The Salvation Army’s Christmas toy drives mean more than teddy bears and tinker toys. For Captains Taurean and Yohani Ortiz, toy giveaways at Christmas helped change their lives.
Yohani Ortiz’s father died when she was a child and she moved to California from Honduras at 7 years old. She said she dreaded Christmas; it reminded her of what she left behind.
“Christmas just wasn’t what I remembered—lots of presents and food and family. In California, we barely had anything—and it was just me and mom,” Yohani Ortiz said.
But then someone unexpectedly dropped off presents wrapped in purple and silver paper, with ham, mashed potatoes and green beans with all the fixings—and a gift card to the grocery store. All these years later, Yohani Ortiz remembers the fancy watch gifted to her under the purple wrapping.
“I thought we were all alone and the presents and food made me feel like I was still loved, still cared for,” she said.
As the years followed, The Salvation Army became much of her childhood. She received food boxes, Christmas toys and school supplies whenever her family needed them. She said she also spent a lot of time volunteering at The Salvation Army answering phones and filing papers in the summer when her mom needed to work.
“It kept me grounded and out of trouble,” Yohani Ortiz said.
She said trying to live in the U.S. as an immigrant meant her mother juggled multiple jobs. “One day we searched to gather a few coins so we could buy two tacos for $1 from Jack in the Box. That was all we ate that day. I still can’t stand the taste of those tacos,” she said.
Faith and perseverance saw them through and eventually her mother, Captain Natalia Berggren, trained to become a Salvation Army officer (pastor). In training, she met another mother, Captain Kim Warriner, who had a son, Taurean.
Taurean Ortiz said his mother came to The Salvation Army for help at Christmastime after having to leave his father. Unfortuantely, they had missed the toy giveaway. However, the officer at the corps in Washington was able to give them something, Taurean Ortiz said. He received a Mariners plush teddy bear.
“That officer showed grace and compassion,” he said. “He could have easily said, ‘Sorry, we don’t have any toys.’ He gave what he had—and it changed my life.”
This simple act of love catapulted their involvement in the life and ministry of The Salvation Army.
Years later, when Taurean and Yohani Ortiz’s mothers met in training, they plotted for their children to marry. “We didn’t plan to follow our mothers into the ministry, even though we followed their plan in marriage,” Yohani Ortiz said with a chuckle.
Yohani Ortiz first thought about officership when she was 15, serving in The Salvation Army’s after school program. She took the kids to Walmart to choose something for Christmas with gift cards. She recalled one boy wanted a box of cereal to share with his siblings and a blanket to help keep him warm at night. His parents worked the fields in California and he slept on the cold floor.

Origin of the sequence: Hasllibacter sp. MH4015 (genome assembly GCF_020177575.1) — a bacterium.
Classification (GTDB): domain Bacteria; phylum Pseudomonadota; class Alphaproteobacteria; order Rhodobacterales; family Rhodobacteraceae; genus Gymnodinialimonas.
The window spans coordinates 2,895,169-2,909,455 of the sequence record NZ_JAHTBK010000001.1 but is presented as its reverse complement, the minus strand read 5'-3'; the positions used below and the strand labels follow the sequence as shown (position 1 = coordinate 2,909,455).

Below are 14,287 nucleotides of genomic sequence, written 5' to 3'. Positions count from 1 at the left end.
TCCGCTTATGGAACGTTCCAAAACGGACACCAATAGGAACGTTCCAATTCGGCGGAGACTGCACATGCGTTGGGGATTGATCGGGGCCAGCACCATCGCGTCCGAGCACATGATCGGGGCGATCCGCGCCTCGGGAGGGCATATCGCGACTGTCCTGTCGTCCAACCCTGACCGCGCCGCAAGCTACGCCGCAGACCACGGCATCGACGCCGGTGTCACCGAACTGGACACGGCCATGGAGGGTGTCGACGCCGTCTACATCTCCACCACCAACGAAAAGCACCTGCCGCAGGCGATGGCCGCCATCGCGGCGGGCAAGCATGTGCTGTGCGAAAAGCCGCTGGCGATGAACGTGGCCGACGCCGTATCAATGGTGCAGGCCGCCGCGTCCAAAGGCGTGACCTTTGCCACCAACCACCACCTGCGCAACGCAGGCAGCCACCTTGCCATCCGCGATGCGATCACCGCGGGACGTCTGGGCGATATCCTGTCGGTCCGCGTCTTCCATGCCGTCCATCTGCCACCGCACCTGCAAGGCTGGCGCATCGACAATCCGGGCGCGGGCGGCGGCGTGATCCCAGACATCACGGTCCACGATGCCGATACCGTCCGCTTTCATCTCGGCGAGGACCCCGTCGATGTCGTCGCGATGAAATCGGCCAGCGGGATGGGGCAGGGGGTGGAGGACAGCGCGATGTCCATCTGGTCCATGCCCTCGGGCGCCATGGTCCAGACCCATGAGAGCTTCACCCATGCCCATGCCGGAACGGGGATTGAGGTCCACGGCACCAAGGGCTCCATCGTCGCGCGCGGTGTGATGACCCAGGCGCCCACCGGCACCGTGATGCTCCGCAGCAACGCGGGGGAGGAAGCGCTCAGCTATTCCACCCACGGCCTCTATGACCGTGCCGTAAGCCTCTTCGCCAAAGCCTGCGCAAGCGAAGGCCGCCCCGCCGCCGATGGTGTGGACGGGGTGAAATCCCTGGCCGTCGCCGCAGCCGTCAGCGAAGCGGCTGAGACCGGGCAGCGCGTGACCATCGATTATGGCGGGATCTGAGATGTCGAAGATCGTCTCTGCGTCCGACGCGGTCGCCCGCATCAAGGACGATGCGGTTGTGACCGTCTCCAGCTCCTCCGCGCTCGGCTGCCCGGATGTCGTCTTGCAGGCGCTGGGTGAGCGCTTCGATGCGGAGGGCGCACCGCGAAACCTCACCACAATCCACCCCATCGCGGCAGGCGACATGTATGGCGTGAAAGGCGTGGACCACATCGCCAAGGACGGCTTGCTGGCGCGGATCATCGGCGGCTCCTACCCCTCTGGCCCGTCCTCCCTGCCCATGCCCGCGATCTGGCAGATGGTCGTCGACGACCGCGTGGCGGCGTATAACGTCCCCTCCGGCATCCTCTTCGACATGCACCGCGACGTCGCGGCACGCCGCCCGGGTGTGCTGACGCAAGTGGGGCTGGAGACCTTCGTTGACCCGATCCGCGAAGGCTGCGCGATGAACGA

“I knew in that moment this is what I wanted to do, to bring hope and a glimpse of love to the people around me. Like the purple and silver Christmas boxes. Like this boy who only wanted a box of cereal and a blanket,” Yohani Ortiz said.
When Taurean and Yohani Ortiz were engaged, they both sensed God’s calling toward officership. Yohani Ortiz recalled, “I re-read a letter my dad wrote me before he died, it said ‘Fight for humanity with honesty, integrity, and do it like Jesus did.’ I want [kids] to know there is still good in the world. Good that may come through a toy at Christmas—or a snack after school.”
Today the pair does just that as corps officers at The Salvation Army Tucson (Arizona) Amphi Corps Community Center. In October 2022, Yohani Ortiz deployed for several weeks to join an Emergency/Disaster Services (EDS) team in Caguas, Puerto Rico, to further The Salvation Army’s efforts to aid survivors and first responders affected by Hurricane Fiona.
She said that although Hurricane Fiona was not as structurally destructive as Hurricane Maria, it caused a lot of emotional damage.
“During the interviews, it quickly became evident that many survivors were experiencing a form of PTSD,” she said. “I was humbled by the stories and honored with the privilege to provide much-needed Emotional/Spiritual care.”
During her time in Puerto Rico, Ortiz said the team traveled daily to towns on the outskirts to distribute resources. Ortiz said visiting rural locations allowed The Salvation Army to bring resources and Emotional/Spiritual Care (ESC) to older adults and those who were homebound. In a few locations, the team was also able to provide resources and ESC to first responders.
“I was amazed by the resilience of the Puerto Rican people,” she said. “They have been through so much in recent years. Between natural disasters and COVID, many have lost loved ones, friends, possessions and homes, but when we interacted with residents, many displayed a gratefulness and unwavering spirit and joy that were truly awe-inspiring. It was a life-changing experience for me.”
- You’ve probably seen the red kettles and thrift stores, and while we’re rightfully well known for both…The Salvation Army is so much more than red kettles and thrift stores. So who are we? What do we do? Where? Right this way for Salvation Army 101.
- It’s because of people like you that The Salvation Army can serve more than 31 million Americans in need each year. (That’s almost one person every second, every day.) Your gift helps The Salvation Army fight for good all year in your community. It’s an effort to build well-being for all of us, so together we rise. And that good starts with you. Give to spread hope with a donation of funds, goods or time today.
- Read 10 Bible verses that tell the true story of Christmas.